Woodland Colours

20 May, 2015

The muted colours of Sussex in Winter and Spring must have been seeping into my thoughts and into my work over the past few months. Some new ideas and pieces have been emerging as a result.

Colour palette

I’ve spent some time looking at the colour palette I use and working on a range of colours, textures and tones that work well together as a group. The colours that I’ve been drawn to the most are frosty whites, mossy greens, dark browns and light fawn.

Elaine Bolt - Sussex dew pond

Sussex dew pond

I took this photo on a walk I take regularly near where I live. The colours of the dew pond change so much with the weather I end up taking a photo of it almost every time I stop there. On this day, it was so misty in places I could hardly see a few feet in front of me.

Elaine Bolt Ceramics, willow colours

Willow colours

One very wet and cold winter’s day I spent a few hours helping willow artist Annemarie O’Sullivan with some of her harvest and was lucky enough to take some bundles home with me. I also spent an amazing day with her and a small group in the Sussex countryside having a go at making a basket. The result was rather wonky, but I’m very fond of it!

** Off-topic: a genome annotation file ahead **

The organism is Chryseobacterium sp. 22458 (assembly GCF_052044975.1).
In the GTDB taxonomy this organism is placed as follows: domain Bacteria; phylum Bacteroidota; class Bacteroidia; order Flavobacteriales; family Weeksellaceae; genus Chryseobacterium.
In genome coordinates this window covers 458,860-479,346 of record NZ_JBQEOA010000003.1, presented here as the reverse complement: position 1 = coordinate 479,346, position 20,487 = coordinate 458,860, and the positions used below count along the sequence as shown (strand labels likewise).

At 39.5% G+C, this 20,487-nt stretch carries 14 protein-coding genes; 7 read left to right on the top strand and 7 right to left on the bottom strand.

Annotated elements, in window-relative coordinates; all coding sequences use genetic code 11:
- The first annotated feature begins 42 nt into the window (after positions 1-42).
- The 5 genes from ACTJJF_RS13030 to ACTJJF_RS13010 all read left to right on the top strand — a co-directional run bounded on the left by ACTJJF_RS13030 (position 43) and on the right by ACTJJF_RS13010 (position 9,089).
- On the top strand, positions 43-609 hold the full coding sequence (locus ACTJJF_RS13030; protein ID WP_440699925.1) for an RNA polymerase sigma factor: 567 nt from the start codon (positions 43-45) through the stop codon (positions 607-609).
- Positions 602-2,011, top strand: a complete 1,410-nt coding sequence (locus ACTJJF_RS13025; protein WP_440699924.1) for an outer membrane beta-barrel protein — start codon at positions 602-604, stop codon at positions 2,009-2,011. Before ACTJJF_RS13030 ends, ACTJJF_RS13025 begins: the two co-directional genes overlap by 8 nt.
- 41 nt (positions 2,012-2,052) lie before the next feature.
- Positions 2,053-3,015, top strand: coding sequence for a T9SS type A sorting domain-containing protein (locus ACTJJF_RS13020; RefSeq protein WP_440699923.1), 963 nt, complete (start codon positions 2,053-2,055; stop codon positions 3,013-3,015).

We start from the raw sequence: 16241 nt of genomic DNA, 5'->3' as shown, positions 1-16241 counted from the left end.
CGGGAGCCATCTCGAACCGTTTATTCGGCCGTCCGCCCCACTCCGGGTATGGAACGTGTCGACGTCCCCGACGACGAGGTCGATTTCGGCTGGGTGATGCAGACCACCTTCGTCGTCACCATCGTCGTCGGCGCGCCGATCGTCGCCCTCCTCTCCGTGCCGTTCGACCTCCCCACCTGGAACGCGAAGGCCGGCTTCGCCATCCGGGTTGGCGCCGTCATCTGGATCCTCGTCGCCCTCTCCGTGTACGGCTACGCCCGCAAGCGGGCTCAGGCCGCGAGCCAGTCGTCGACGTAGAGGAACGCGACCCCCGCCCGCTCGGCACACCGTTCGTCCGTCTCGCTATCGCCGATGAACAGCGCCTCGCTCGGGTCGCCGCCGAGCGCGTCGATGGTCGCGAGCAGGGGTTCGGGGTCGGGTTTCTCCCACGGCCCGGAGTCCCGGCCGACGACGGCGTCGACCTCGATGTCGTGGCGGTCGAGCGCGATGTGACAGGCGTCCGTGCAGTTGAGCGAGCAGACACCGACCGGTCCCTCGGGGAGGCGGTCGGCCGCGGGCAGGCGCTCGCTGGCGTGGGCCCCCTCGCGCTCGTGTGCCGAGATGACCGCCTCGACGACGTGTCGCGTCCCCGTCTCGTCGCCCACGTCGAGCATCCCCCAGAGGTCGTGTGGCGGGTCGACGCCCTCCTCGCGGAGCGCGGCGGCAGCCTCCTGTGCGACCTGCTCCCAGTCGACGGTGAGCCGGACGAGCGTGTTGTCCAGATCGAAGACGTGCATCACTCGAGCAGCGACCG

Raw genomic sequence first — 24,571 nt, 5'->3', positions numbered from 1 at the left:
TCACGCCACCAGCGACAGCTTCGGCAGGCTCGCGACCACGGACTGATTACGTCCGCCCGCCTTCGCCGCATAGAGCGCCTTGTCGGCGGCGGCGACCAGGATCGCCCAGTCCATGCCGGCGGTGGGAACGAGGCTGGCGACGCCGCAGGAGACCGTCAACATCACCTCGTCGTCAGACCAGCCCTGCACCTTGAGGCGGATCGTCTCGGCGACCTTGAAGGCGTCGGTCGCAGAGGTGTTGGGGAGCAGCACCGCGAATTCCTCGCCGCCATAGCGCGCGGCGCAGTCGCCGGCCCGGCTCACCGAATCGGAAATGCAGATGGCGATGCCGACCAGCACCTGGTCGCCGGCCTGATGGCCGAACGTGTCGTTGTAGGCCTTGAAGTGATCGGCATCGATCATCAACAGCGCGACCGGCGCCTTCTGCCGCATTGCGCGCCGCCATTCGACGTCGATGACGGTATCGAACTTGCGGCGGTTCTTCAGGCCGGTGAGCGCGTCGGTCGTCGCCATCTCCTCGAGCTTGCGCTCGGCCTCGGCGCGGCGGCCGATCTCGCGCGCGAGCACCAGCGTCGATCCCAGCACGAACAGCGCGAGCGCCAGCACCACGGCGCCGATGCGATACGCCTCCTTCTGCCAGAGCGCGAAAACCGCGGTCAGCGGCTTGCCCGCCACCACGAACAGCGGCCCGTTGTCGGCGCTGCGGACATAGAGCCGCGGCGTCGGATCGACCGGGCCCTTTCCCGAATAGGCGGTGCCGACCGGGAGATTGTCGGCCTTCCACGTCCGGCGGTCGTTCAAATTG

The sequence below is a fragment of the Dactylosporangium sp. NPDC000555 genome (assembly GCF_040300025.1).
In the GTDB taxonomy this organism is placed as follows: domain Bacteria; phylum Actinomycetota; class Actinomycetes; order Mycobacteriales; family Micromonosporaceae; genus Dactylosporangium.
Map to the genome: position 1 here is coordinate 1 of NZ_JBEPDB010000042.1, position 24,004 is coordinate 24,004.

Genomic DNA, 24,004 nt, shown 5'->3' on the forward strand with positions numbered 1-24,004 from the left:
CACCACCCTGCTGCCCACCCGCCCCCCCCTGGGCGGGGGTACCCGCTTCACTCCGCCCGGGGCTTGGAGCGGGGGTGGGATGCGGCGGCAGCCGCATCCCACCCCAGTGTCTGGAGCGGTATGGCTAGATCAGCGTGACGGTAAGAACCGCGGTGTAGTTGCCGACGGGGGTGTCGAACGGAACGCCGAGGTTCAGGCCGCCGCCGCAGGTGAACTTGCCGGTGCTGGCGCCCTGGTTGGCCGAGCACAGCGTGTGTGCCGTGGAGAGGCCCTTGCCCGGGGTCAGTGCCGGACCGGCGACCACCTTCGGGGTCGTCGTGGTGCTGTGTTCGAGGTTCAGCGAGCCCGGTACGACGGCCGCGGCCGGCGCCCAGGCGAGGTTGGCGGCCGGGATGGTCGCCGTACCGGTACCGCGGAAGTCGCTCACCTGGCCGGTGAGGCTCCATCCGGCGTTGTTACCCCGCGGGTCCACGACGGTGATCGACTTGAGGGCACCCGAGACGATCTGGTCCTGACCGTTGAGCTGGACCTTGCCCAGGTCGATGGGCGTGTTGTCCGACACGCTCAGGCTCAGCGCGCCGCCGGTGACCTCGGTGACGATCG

Over the same period, I’ve been experimenting with clays, which has involved mixing clay bodies to create colour variations in the clay itself as well as with glazes. I’ve mixed various clays with porcelain in different quantities to obtain finishes ranging from light speckled grey to dark chocolate.

Elaine Bolt - clay test pieces

Elaine Bolt – clay test pieces

Elaine Bolt Ceramics Colour samples

Clay and glaze colour tests

I’m not sure how conscious a thought it was to focus on these organic, earthy types of colours, some of the connections are only now becoming clear as I review what I’ve been doing. Lining up some of the test pieces showed that a graduation in tone between the individual pieces worked really well.

Beyond the test pieces, a range of vessels and semi-functional ceramics are also emerging from this new palette.